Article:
Nanotechnology has unlocked new pathways for targeted drug delivery, including the use of nanocarriers that can transport cargoes of small-molecule therapeutics to specific locations in the body. Researchers have recently demonstrated that processing can have significant influence on the size of nanocarriers for targeted drug delivery. It was previously assumed that once a nanocarrier is created, it maintains its size and shape anywhere.
High levels of the greenhouse gas methane were found above shale gas wells at a production point not thought to be an important emissions source, according to a study jointly led by Purdue and Cornell universities. The findings could have implications for the evaluation of the environmental impacts from natural gas production.
Delivering chemotherapy drugs in nanoparticle form could help reduce side effects by targeting the drugs directly to the tumors. In recent years, scientists have developed nanoparticles that deliver one or two chemotherapy drugs, but it has been difficult to design particles that can carry any more than that in a precise ratio. Now Massachusetts Institute of Technology chemists have devised a new way to build such nanoparticles.
A space station cargo ship will remain Earthbound for a while longer. With just over an hour remaining, the Space X company called off Monday's planned launch because of a rocket leak. A new launch date was not set; the next opportunity would be Friday. Officials said a helium leak in the first-stage of the unmanned Falcon rocket forced the postponement. The launch already had been delayed a full month for various reasons.
Recent research using free-electron laser sources has enhanced the understanding of the interface of two materials, where completely new properties can arise. For instance, two insulators and non-magnetic materials can become metallic and magnetic at their interface. The breakthrough was the discovery of a discrepancy in the number of charge carriers of two promising electronic materials.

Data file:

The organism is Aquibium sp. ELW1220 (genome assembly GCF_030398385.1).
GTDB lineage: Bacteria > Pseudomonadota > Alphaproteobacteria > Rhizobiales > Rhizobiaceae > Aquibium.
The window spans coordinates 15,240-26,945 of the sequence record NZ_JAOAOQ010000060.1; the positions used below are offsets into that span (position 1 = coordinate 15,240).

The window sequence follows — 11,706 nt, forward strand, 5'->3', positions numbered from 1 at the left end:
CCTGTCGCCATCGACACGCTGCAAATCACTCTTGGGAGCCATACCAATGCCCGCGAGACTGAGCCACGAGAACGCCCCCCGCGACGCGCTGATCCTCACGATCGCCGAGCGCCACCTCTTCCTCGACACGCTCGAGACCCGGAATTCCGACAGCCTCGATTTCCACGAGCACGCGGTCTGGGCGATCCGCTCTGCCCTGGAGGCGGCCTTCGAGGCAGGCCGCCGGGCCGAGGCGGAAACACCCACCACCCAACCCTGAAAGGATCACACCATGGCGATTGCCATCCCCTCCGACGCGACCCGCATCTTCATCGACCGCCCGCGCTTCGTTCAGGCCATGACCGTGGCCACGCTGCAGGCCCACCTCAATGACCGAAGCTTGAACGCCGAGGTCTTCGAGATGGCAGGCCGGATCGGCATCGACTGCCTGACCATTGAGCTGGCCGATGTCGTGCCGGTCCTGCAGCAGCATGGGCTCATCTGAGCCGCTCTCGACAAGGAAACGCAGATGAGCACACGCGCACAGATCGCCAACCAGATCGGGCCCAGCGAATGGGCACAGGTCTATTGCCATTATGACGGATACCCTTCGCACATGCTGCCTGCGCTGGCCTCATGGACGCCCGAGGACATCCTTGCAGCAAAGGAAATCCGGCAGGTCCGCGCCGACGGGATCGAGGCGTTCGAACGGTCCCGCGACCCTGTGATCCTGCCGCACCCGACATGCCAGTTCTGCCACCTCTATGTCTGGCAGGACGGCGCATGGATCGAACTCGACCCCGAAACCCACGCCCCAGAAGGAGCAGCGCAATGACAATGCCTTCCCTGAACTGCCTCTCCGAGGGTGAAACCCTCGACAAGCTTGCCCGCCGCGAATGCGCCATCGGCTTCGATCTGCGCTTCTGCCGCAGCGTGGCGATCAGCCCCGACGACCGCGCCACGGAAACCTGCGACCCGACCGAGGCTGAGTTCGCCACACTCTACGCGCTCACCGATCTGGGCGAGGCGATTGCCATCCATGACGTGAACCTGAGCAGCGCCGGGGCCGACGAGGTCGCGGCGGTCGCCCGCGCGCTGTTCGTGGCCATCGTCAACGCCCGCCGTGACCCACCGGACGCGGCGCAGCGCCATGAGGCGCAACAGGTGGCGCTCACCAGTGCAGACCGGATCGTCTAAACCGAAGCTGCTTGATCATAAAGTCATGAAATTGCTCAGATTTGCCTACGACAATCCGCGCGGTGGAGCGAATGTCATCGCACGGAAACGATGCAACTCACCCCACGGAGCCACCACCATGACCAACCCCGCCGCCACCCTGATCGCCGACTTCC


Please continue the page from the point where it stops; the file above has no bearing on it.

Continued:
One of the great problems in physics is the detection of electromagnetic radiation—that is, light—which lies outside the small range of wavelengths that the human eye can see. Think x-rays, for example, or radio waves. Now, researchers have discovered a way to use existing semiconductors to detect a far wider range of light than is now possible, well into the infrared range.
In a recent demonstration by researchers in Europe, miniaturized optical frequency comb sources allow for transmission of data streams of several terabits per second over hundreds of kilometers. The results, which showed a data rate of 1.44 TB/sec over 300 km, may contribute to accelerating data transmission in large computing centers and worldwide communication networks.
Biological samples bend light in unpredictable ways, returning difficult-to-interpret information to the microscope. Using a form of adaptive optics, Janelia Farm Research Campus scientists have developed a microscopy technique that can rapidly correct for distortions and sharpen high-resolution images over large volumes of tissue.
A house window that doubles as a solar panel could be on the horizon, thanks to recent quantum dot work by Los Alamos National Laboratory researchers in collaboration with scientists from Univ. of Milano-Bicocca, Italy. Their project demonstrates that superior light-emitting properties of quantum dots can be applied in solar energy by helping more efficiently harvest sunlight.
It is well known that inorganic carbon in the form of carbon dioxide, CO2, is reduced in a light driven process known as photosynthesis to organic compounds in the chloroplasts. Less well known is that inorganic carbon also affects the rate of the photosynthetic electron transport. Researchers in Sweden have recently found that its ionic form bicarbonate, has a regulating function in the splitting of water in photosynthesis.
Following the introduction of a number of significant new laboratory instruments in 2012, Thermo Fisher Scientific won five R&D 100 Awards in 2013. This set a single-year record for the company, which has earned more than 50 R&D 100 Awards all-time.
In a new study, researchers from North Carolina State Univ., UNC-Chapel Hill and other institutions have taken the first steps toward creating a roadmap that may help scientists narrow down the genetic cause of numerous diseases. Their work also sheds new light on how heredity and environment can affect gene expression.